So I found myself back at the Tarawera Ultra second year in a row tackling the big one (100km, 2800 + m climb). Finishing felt like much more of a certainty this year. Last year had taught me the seemingly impossible was actually quite doable with a bit of training, some mental fortitude and a small dose of madness.
Training as usual felt underdone, however on inspection I had in fact done the same kms Dec and Jan as I had done in the previous year. The big training run was the 60 km Kepler in early December which was a hard but successful (and stunningly beautiful) run for me. Read race report here. I had done my best to take Mikes advice and target hills for those last couple of months. A hill highlight was 230 flights of stairs then a 20 km run in the flat lands of Houston Texas, sweating it out in an ugly concrete stairwell alone was the type of training I knew would help me when going got tough at Tarawera. I also found time for a 44 km training run through the Redwoods and Okataina walkway out to Lake Rotoiti in early January.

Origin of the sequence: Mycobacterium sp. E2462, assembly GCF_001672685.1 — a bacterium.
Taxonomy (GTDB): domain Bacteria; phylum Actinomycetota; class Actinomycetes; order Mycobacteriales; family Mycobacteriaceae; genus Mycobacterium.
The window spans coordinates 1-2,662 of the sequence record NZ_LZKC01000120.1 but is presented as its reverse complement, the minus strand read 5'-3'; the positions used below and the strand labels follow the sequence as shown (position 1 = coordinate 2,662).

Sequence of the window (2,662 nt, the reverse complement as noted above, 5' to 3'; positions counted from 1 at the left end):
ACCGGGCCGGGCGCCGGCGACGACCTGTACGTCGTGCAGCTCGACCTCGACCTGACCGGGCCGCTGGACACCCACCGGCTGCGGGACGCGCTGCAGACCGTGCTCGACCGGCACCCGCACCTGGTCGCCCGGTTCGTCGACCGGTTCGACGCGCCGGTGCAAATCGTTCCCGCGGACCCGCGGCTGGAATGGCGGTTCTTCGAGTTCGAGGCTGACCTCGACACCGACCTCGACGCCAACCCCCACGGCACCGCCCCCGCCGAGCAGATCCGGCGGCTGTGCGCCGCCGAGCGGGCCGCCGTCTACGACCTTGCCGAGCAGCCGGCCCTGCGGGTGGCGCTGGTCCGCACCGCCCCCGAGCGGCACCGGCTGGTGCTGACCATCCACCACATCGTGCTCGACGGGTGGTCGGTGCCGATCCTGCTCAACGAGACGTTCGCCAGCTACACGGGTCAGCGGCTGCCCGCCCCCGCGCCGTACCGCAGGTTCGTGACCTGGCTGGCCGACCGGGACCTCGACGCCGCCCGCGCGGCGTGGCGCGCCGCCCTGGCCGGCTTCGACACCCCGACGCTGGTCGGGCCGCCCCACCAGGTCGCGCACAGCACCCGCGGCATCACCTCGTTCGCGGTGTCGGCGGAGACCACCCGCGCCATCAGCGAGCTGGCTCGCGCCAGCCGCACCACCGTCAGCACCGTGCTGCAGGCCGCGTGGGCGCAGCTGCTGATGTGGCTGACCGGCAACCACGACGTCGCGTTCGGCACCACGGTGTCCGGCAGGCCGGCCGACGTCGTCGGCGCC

I had not given too much mental thought to the race prior to the few days before but I felt my objectives were reasonably clear:
- As always I wanted to enjoy and relish in the goodness of race day through epic country with good mates.
- Beat last years time (14:35) which I knew would be a success in itself with the conditions and slightly longer course this year – and had plugged in a total time of 13:43 into Rons race calculator (with no fade factor!) for a bit of a dream run.
- Lastly, if the pleasure of a racing challenge with first-time Tarawera speedster and fellow MECer Evan Atlkinson unfolded over the day, I would race as a gentleman but I also determined I would beat him if at all possible. He was untested over the 100 km format, very keen to run his own race, but I had no doubt in his strength and his determination should we find ourselves in a similar position late in the race. I relished in the thought of a serious battle unfolding and knew for me there was nothing better than a competitive MEC brother breathing down my neck to push me to my limit.
AND HOW IT UNFOLDED
I almost missed the start after leaving my timing chip at home but some illegal speeding by my father in law in the dash home allowed me to reach the start line alongside my MEC bros with literally less than a minute to spare. School-boy error! I had discussed the night before starting out with Evan, I always enjoy running with others and we thought as long as we were both comfortable with the pace we would run together and see what unfolded. Brent ran with us in an-uncharacteristically restrained fashion and we settled in.